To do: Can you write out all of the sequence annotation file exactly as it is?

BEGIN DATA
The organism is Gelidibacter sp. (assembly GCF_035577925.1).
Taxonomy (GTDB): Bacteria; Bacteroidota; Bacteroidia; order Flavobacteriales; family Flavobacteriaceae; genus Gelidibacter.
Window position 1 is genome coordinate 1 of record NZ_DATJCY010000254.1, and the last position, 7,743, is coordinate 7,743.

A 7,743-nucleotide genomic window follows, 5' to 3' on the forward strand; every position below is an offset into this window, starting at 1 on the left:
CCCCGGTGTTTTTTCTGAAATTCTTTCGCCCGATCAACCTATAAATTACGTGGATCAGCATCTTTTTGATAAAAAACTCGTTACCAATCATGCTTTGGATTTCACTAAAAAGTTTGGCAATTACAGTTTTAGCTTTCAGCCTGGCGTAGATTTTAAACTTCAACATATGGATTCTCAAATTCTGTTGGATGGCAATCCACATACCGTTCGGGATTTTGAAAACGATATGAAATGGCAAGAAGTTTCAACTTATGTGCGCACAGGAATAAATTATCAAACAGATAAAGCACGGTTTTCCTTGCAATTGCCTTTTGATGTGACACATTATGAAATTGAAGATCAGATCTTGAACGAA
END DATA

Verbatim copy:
The organism is Gelidibacter sp. (assembly GCF_035577925.1).
Taxonomy (GTDB): Bacteria; Bacteroidota; Bacteroidia; order Flavobacteriales; family Flavobacteriaceae; genus Gelidibacter.
Window position 1 is genome coordinate 1 of record NZ_DATJCY010000254.1, and the last position, 7,743, is coordinate 7,743.

A 7,743-nucleotide genomic window follows, 5' to 3' on the forward strand; every position below is an offset into this window, starting at 1 on the left:
CCCCGGTGTTTTTTCTGAAATTCTTTCGCCCGATCAACCTATAAATTACGTGGATCAGCATCTTTTTGATAAAAAACTCGTTACCAATCATGCTTTGGATTTCACTAAAAAGTTTGGCAATTACAGTTTTAGCTTTCAGCCTGGCGTAGATTTTAAACTTCAACATATGGATTCTCAAATTCTGTTGGATGGCAATCCACATACCGTTCGGGATTTTGAAAACGATATGAAATGGCAAGAAGTTTCAACTTATGTGCGCACAGGAATAAATTATCAAACAGATAAAGCACGGTTTTCCTTGCAATTGCCTTTTGATGTGACACATTATGAAATTGAAGATCAGATCTTGAACGAA